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ScientificProp
March 4th, 2012, 06:40 PM
I just tried to install Ubuntu 11.10 after verifying that everything works properly by testing with a LiveUSB setup. The LiveUSB boot works properly and I then successfully installed the NVidia driver 290.10 for my GeForce 520 graphics card.
The full install, onto an external USB HDD, however won't successfully boot. I put Grub2 onto the USB drive and select it from the BIOS boot options. The normal boot stalls with a blank screen. A bootup with the recovery option provides more feedback, the last message is:
[2.276032] usb 2-1: config 1 interface 0 altsetting 0 endpoint 0x81 has an invalid bInterval 0, changing to 32.
Gave up waiting for root device. Common problems ....
Alert! /dev/disk/by-uuid/a77f81e8-1163-4e88-816e-3bde661f7b5c does not exist
Dropping to a shell!

Then I get a message that BusyBox v1.18.4 (Ubuntu 1:1.1..4-2ubuntu2) has loaded.
At this point I don't think the kernal has loaded, I'm not sure what BusyBox is.
I am also not sure what the device is that seems to be causing a problem.

Thanks, ScientificProp

darkod
March 4th, 2012, 07:10 PM
It seems to complain that it can't find the partition with that UUID. Boot into live mode and check the UUIDs with:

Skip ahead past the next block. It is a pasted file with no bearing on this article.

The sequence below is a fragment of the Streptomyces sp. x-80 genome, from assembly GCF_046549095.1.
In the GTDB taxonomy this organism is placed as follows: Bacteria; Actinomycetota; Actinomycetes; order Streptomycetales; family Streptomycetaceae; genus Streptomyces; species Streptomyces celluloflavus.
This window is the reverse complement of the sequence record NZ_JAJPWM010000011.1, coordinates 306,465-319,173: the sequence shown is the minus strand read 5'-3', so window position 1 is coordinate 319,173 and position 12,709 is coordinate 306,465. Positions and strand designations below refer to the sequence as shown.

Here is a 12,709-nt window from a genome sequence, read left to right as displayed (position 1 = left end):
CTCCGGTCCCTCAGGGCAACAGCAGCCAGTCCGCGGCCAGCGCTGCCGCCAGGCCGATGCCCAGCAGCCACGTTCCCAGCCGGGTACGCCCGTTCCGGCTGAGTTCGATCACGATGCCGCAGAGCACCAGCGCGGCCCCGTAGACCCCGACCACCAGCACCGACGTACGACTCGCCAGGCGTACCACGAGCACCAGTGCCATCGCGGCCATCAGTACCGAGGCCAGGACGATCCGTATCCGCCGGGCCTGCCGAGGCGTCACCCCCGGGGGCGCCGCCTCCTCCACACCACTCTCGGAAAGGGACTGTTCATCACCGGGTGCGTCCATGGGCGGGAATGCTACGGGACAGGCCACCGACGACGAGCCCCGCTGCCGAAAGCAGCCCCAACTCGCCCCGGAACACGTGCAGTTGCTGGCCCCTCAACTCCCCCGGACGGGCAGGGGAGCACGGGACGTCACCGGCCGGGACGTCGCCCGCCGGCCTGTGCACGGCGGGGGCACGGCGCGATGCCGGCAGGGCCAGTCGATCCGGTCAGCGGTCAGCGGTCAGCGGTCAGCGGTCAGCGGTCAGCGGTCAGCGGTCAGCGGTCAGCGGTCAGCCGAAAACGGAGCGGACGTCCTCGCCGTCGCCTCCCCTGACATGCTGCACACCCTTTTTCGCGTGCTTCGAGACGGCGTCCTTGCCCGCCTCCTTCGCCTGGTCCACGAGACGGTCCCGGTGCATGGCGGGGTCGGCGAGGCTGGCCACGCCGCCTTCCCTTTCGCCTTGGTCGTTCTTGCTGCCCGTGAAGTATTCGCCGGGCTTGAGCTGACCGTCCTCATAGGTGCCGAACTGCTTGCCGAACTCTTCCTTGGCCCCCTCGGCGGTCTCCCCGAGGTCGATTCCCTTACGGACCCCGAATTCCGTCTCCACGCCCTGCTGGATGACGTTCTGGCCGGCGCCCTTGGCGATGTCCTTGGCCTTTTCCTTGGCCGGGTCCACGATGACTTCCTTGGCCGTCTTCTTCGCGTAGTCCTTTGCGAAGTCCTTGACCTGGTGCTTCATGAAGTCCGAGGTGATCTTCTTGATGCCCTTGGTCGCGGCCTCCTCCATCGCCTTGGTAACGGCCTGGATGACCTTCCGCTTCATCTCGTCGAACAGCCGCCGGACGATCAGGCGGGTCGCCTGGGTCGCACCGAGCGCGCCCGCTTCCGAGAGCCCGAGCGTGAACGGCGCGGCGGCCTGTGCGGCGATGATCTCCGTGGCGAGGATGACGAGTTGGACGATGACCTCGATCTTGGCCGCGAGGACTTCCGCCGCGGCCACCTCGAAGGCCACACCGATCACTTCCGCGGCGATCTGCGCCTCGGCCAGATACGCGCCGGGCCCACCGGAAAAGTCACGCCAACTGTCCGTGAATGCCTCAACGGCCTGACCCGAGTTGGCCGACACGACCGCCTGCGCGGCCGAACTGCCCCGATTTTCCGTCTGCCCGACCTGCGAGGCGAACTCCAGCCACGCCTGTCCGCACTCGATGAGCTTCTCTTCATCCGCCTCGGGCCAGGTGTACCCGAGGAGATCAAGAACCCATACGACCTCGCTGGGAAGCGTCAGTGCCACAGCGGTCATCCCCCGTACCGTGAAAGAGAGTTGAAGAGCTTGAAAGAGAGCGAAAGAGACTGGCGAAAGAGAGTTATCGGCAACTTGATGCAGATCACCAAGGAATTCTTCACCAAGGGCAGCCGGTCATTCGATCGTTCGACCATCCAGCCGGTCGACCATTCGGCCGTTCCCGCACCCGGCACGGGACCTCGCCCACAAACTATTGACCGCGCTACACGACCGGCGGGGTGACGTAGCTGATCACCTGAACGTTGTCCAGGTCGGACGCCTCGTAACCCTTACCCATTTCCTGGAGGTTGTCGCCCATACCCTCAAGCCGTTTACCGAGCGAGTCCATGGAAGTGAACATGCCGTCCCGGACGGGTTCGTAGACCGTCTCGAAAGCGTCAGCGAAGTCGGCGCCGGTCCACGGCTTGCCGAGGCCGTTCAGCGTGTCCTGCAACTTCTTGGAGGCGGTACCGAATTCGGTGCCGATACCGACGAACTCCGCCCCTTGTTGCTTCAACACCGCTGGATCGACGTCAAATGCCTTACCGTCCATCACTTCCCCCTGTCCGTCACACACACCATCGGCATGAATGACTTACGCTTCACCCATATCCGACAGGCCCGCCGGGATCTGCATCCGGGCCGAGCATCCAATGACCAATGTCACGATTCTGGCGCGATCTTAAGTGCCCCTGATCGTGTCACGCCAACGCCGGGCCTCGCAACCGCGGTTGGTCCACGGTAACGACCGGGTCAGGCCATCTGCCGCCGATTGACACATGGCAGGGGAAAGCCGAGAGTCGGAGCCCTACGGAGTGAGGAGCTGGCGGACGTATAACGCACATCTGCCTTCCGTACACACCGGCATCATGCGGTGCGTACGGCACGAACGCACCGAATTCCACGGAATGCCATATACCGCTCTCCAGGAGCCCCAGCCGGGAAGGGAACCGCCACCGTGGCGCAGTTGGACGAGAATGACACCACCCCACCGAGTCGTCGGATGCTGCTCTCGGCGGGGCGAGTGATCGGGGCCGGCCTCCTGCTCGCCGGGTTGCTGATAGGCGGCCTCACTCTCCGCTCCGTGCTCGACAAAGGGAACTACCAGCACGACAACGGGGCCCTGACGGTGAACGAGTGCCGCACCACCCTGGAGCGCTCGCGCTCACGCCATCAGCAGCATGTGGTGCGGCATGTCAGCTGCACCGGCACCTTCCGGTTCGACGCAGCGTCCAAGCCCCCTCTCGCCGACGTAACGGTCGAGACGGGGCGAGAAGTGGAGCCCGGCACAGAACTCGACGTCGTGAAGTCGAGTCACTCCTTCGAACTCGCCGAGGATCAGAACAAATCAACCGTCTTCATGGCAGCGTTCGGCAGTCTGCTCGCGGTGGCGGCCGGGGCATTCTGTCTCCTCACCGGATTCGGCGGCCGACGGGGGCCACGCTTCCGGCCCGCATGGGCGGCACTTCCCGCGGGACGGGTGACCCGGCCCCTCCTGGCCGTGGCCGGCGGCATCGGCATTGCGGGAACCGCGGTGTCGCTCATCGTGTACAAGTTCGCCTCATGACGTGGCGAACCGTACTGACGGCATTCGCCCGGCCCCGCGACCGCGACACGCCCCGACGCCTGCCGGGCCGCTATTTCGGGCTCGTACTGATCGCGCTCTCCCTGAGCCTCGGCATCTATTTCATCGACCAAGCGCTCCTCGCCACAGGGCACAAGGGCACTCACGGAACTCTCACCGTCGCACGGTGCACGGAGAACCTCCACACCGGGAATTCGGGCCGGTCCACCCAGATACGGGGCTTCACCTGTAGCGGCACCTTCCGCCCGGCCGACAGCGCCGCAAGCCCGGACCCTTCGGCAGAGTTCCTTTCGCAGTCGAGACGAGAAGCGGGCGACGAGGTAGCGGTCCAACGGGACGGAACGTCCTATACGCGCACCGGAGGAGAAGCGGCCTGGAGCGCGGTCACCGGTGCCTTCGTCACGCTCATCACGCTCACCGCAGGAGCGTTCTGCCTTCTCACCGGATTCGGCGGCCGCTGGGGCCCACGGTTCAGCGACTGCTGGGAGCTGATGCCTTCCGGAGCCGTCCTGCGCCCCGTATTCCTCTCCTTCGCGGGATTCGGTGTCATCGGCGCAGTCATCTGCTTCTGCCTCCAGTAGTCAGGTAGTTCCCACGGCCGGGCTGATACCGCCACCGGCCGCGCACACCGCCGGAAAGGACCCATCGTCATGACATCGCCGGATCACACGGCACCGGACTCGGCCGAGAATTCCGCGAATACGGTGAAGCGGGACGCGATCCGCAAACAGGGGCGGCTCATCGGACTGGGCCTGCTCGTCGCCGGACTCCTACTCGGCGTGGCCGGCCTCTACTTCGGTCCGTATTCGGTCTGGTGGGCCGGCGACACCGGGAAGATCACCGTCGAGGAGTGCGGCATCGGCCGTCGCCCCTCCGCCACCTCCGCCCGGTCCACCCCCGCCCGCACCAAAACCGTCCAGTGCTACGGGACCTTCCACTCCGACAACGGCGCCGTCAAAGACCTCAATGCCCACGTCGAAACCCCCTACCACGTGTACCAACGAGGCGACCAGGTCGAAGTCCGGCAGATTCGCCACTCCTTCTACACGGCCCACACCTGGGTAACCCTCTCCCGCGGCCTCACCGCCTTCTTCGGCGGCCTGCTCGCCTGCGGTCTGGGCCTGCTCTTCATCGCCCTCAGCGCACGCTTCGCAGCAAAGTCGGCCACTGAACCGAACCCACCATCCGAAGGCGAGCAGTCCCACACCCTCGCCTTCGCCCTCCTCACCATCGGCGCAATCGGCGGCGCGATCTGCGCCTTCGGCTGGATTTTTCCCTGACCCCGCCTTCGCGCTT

sudo blkid

See if that UUID is correct for your root partition.

Also, you can post the results of:
sudo fdisk -l (small L)

You can try to reinstall grub2 to the MBR, it can't hurt.

ScientificProp
March 4th, 2012, 08:30 PM
Thanks darkod, that's the information I was hoping for.
I ran sudo blkid and see that the uuid that was listed in the alert is associated with a logical partition on the hard drive that is connected by a USB cable, a 250MB drive. Specifically is it listed for /dev/sdc6 and is an ext4 format. I also ran the fdisk command as you suggested and sdc6 is associated with a Linux partition.
BTW, the commands were run from a LiveUSB boot (on a flash drive) with the external USB HDD connected to the system. I had tried to boot from the USB HDD both with and without the Flash drive (with the LiveUSB) connected to the system.